Seasoning your meat for the grill is one of the essential steps in order to get an enjoyable final product. This step can be difficult for those who are new to the grilling arts. Brining and marinating are two terms that get used a lot on cooking shows and in barbecue forums. It is important that you know the difference between these two seasoning methods and understand the benefits and drawbacks of each. Let’s break it all down in another BBQ Showdown.
In what ways do brines differ from marinades?
The typical brine is a solution of salt and water. You place your meat in this solution so that it can absorb the water and be juicy when cooked. Even though the function of a brine is primarily to keep your meat from drying out, it can also have flavor components added to it. Along with salt, sugar may be added along with spices
A marinade is mainly about flavoring meat, not so much about keeping it moist. This means that its function is similar to that of a dry rub. Rubs consist entirely of dry ingredients, but a marinade is a liquid or a combination of liquid ingredients with dry ingredients. Think of it as a sauce for uncooked meat. Barbecue sauce can be used as both a marinade and as a sauce for the meat when cooked.
Another function of a marinade is to make meat more tender. The acids in a marinade can help to break down muscle fibers thus improving the texture.
Along with the above benefits, it is thought that marinades may be able to reduce the carcinogens in meat. In one study, chicken marinated in a solution containing vinegar was tested and the carcinogenic compounds were found to be greatly reduced.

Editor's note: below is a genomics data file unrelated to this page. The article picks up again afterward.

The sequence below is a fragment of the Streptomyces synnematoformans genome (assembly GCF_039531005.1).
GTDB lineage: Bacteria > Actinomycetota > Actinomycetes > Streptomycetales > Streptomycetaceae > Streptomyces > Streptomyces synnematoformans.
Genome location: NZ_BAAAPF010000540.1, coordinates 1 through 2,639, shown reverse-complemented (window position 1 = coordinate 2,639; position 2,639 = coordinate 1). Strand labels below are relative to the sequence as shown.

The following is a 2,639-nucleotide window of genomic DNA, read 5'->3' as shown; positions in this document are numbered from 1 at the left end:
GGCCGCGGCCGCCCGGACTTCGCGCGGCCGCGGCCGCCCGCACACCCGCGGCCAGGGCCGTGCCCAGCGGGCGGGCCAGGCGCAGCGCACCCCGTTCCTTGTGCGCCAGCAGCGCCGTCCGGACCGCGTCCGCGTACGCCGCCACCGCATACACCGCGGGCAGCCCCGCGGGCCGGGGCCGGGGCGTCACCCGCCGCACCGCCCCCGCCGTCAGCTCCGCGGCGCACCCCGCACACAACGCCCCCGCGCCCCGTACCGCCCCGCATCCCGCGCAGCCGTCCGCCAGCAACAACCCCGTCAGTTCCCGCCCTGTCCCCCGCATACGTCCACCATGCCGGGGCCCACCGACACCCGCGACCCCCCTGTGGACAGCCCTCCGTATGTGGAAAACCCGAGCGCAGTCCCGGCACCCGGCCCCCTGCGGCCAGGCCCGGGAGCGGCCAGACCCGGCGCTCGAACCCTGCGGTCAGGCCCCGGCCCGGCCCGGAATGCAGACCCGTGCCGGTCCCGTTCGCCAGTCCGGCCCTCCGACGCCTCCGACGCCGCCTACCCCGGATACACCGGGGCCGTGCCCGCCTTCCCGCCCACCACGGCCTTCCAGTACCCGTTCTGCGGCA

What is the origin of brines and marinades?
Brines have their origin in the ancient practice of salting meat to preserve it without refrigeration. Meat was often soaked in a concentrated solution of salt to prevent bacterial growth and postpone spoilage. Marinades have a similar history in that they began as a method for preserving food. In Western Europe, marination began as a way to preserve meat using vinegar. The use of vinegar for preserving and flavoring meat made its way to Latin America in the 1500s. At around the same time, soy sauce was being used in parts of Asia for the same purpose.
Is one better for grilling or barbecue?
Both brining and marination are great for grilled meat. When used correctly, they can provide moisture and flavor; however, one method does happen to be more versatile than the other. A brine consists mostly of water so there is not much in it that might scorch or burn.
Marinades consisting of higher concentrations of sugar, soy sauce, or dried spices can scorch when placed over a high flame for an extended period. Marinated meats are therefore a little easier to cook slowly and at a low temperature than quickly and with high heat.
When should you use brines and when should you use marinades?
Because the main reason to brine meat is to add moisture to it, brining is best for meat that is more likely to dry out on the grill. Use it for poultry, especially chicken or turkey breast.
Marination is more about tenderness and flavor than about moisture, which means that it is best when used on tougher pieces of meat like flank steak.